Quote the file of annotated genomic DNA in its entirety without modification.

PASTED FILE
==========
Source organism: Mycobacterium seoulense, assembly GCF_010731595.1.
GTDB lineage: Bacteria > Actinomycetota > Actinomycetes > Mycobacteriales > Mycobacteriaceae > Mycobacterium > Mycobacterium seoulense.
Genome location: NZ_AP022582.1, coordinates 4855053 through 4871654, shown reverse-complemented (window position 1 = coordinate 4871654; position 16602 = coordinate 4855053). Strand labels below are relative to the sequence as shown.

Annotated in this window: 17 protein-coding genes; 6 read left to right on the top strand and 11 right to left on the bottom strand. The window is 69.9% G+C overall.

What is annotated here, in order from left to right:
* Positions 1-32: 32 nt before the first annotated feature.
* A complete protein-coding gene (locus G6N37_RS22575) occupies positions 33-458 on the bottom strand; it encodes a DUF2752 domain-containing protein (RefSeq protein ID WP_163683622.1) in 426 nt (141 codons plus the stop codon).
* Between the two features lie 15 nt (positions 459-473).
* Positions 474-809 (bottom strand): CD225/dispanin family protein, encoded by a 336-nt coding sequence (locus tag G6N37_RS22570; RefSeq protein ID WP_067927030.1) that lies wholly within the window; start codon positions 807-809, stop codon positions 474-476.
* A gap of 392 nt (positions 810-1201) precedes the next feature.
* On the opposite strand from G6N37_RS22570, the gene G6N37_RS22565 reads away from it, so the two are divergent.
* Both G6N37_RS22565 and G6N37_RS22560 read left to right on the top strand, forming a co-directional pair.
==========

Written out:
Source organism: Mycobacterium seoulense, assembly GCF_010731595.1.
GTDB lineage: Bacteria > Actinomycetota > Actinomycetes > Mycobacteriales > Mycobacteriaceae > Mycobacterium > Mycobacterium seoulense.
Genome location: NZ_AP022582.1, coordinates 4855053 through 4871654, shown reverse-complemented (window position 1 = coordinate 4871654; position 16602 = coordinate 4855053). Strand labels below are relative to the sequence as shown.

Annotated in this window: 17 protein-coding genes; 6 read left to right on the top strand and 11 right to left on the bottom strand. The window is 69.9% G+C overall.

What is annotated here, in order from left to right:
* Positions 1-32: 32 nt before the first annotated feature.
* A complete protein-coding gene (locus G6N37_RS22575) occupies positions 33-458 on the bottom strand; it encodes a DUF2752 domain-containing protein (RefSeq protein ID WP_163683622.1) in 426 nt (141 codons plus the stop codon).
* Between the two features lie 15 nt (positions 459-473).
* Positions 474-809 (bottom strand): CD225/dispanin family protein, encoded by a 336-nt coding sequence (locus tag G6N37_RS22570; RefSeq protein ID WP_067927030.1) that lies wholly within the window; start codon positions 807-809, stop codon positions 474-476.
* A gap of 392 nt (positions 810-1201) precedes the next feature.
* On the opposite strand from G6N37_RS22570, the gene G6N37_RS22565 reads away from it, so the two are divergent.
* Both G6N37_RS22565 and G6N37_RS22560 read left to right on the top strand, forming a co-directional pair.